Albanese makes voice dash as former PM urges caution

Anthony Albanese will lead a 'yes' blitz across the country in the final week of the voice campaign.

Anthony Albanese will lead a 'yes' blitz across the country in the final week of the voice campaign. Photo: AAP

Anthony Albanese will lead a ‘yes’ campaign blitz across the country while a former leader has warned against signing a “blank cheque” in the constitution as the voice referendum nears its crescendo.

The prime minister was joined by his son on Saturday as he cast an early vote in the referendum in his Sydney electorate of Marrickville before outlining the busy schedule he had planned for the final week of the campaign.

“I was in Queensland (on Friday),” he said.

“I will be in the other five states and two territories over the coming seven days.”

Mr Albanese appealed to voters to see through the fears projected by the ‘no’ side.

He said Australians were optimistic and hopeful.

“What lifts a nation up is hope and optimism and a vision for the future moving forward,” he said.

“When people wake up on October 15, and the sky is still there – there is nothing to fear from a ‘yes’ vote – we will feel better about ourselves.

“The burden of colonialism that sits on our shoulders will be lifted off a little bit by recognising first Australians in our nation’s founding document.”

Former prime minister Tony Abbott, who fronted the media alongside two federal opposition MPs on Saturday, urged voters to reject the proposal, calling the voice “a huge leap into the constitutional dark”.

The ex-Liberal leader likened the change to signing a blank cheque in the constitution.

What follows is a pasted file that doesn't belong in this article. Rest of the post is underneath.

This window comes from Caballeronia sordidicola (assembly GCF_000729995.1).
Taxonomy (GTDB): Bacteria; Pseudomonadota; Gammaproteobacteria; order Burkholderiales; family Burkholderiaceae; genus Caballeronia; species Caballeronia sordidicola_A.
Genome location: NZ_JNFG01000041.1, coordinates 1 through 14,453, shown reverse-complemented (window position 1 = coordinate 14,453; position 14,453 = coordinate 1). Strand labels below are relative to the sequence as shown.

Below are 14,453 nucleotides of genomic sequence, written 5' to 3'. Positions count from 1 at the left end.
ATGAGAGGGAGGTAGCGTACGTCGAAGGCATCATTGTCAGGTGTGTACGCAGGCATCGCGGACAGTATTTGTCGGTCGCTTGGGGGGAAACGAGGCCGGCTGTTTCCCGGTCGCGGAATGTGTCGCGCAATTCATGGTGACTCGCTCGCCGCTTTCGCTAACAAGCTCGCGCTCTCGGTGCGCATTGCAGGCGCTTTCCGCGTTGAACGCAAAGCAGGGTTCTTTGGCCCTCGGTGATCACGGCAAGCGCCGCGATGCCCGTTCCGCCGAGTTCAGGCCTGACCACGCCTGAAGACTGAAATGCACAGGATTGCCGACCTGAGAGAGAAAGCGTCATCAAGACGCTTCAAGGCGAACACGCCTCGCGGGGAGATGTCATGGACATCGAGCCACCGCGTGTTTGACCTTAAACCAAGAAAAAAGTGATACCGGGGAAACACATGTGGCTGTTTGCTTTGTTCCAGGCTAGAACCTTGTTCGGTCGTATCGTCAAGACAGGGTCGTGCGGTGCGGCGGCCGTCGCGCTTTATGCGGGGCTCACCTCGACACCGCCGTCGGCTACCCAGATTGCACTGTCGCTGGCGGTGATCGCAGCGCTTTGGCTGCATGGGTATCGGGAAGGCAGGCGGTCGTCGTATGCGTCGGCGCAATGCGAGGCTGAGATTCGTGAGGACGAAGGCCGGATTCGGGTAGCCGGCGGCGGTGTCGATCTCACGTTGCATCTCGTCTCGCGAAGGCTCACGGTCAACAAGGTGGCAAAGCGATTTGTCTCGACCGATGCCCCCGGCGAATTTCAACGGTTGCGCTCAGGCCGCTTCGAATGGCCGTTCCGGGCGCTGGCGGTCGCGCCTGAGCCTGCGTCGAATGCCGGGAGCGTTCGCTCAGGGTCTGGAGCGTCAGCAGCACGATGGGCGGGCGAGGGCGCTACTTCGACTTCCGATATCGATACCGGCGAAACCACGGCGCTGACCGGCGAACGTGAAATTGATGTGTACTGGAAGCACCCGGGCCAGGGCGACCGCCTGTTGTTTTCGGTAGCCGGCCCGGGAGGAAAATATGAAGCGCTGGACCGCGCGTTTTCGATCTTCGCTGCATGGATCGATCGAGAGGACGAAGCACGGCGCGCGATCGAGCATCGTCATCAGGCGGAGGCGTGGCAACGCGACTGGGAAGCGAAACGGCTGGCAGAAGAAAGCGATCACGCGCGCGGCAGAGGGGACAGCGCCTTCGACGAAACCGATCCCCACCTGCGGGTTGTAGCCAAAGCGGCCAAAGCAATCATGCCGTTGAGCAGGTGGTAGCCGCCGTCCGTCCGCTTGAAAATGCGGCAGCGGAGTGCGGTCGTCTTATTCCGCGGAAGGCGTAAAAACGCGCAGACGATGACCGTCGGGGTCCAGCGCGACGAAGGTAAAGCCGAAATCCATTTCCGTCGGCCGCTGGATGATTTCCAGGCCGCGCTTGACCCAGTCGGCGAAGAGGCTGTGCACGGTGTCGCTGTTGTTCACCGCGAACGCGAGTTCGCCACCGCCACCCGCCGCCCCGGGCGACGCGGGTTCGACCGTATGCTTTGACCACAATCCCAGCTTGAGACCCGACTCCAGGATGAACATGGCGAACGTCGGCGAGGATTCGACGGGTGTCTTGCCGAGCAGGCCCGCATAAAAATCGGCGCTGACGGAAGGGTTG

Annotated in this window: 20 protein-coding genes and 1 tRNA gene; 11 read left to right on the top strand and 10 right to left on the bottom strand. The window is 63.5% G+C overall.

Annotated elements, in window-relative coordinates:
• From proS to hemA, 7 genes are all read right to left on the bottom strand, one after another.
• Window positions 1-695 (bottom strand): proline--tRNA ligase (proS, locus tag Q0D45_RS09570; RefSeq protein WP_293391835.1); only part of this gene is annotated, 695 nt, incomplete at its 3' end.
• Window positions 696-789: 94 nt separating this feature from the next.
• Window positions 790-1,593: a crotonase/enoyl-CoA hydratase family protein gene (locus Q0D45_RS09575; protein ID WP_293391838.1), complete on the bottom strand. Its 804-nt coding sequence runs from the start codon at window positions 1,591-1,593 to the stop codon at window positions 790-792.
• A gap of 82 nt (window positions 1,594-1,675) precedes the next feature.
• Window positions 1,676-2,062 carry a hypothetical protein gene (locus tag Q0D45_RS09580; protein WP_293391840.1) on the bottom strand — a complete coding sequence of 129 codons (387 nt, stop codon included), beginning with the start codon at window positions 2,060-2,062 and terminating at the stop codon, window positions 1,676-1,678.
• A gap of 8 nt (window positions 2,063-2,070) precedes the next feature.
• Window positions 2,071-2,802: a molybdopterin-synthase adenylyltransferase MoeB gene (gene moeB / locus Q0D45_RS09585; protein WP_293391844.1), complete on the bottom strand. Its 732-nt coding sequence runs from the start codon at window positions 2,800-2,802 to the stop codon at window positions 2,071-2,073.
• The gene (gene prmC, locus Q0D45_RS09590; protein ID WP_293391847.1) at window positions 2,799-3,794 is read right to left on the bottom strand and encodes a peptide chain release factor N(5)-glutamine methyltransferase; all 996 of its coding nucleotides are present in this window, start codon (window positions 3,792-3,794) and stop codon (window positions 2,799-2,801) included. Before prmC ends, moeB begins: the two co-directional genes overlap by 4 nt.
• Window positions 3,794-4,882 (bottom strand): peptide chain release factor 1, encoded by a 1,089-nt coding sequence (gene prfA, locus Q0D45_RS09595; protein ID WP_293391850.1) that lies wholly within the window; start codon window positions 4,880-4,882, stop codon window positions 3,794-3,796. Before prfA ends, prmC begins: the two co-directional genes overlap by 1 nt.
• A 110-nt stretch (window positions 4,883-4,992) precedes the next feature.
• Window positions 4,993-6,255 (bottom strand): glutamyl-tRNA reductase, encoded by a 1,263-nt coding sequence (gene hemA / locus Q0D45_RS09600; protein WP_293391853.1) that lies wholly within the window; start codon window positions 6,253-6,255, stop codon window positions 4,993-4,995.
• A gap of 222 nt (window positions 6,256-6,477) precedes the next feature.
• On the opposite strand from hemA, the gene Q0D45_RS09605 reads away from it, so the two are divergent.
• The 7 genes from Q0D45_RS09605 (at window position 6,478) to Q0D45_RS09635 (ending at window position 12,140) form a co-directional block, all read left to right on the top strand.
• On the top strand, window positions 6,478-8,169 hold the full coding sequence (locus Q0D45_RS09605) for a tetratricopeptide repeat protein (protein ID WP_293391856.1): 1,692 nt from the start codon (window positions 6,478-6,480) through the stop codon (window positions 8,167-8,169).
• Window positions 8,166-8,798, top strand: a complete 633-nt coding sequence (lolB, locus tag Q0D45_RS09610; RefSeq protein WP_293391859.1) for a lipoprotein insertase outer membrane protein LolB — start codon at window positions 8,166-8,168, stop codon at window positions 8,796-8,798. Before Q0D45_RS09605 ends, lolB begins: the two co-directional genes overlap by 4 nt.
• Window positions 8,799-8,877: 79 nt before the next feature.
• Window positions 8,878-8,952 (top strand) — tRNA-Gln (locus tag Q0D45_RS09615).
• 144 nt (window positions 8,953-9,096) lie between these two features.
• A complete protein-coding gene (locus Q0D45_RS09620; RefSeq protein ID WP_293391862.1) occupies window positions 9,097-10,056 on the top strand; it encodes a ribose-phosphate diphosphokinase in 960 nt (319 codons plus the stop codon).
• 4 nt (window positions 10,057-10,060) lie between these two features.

Tony Abbott says the voice would “entrench disunity and inequality in our constitution”.

“Unless you are absolutely sure that this is change for the better, and unless you are absolutely sure that you are comfortable with all the possible ramifications, you should vote no,” Mr Abbott said.

“People are determined, by and large, to vote yes for unity and yes for equality, rather than voting yes to this extremely divisive voice, which would entrench disunity and inequality in our constitution.”

Australians are being asked whether they want to put an Indigenous advisory body called the voice into the constitution.

It would be a permanent body but hold no veto right and the parliament would have the power to change the model and how it functioned through legislation.

Australians will vote on the proposal on October 14, with a majority of people in at least four states required to vote ‘yes’ for the referendum to be carried, as well as a majority of Australians nationally.


Stay informed, daily
A FREE subscription to The New Daily arrives every morning and evening.
The New Daily is a trusted source of national news and information and is provided free for all Australians. Read our editorial charter
Copyright © 2024 The New Daily.
All rights reserved.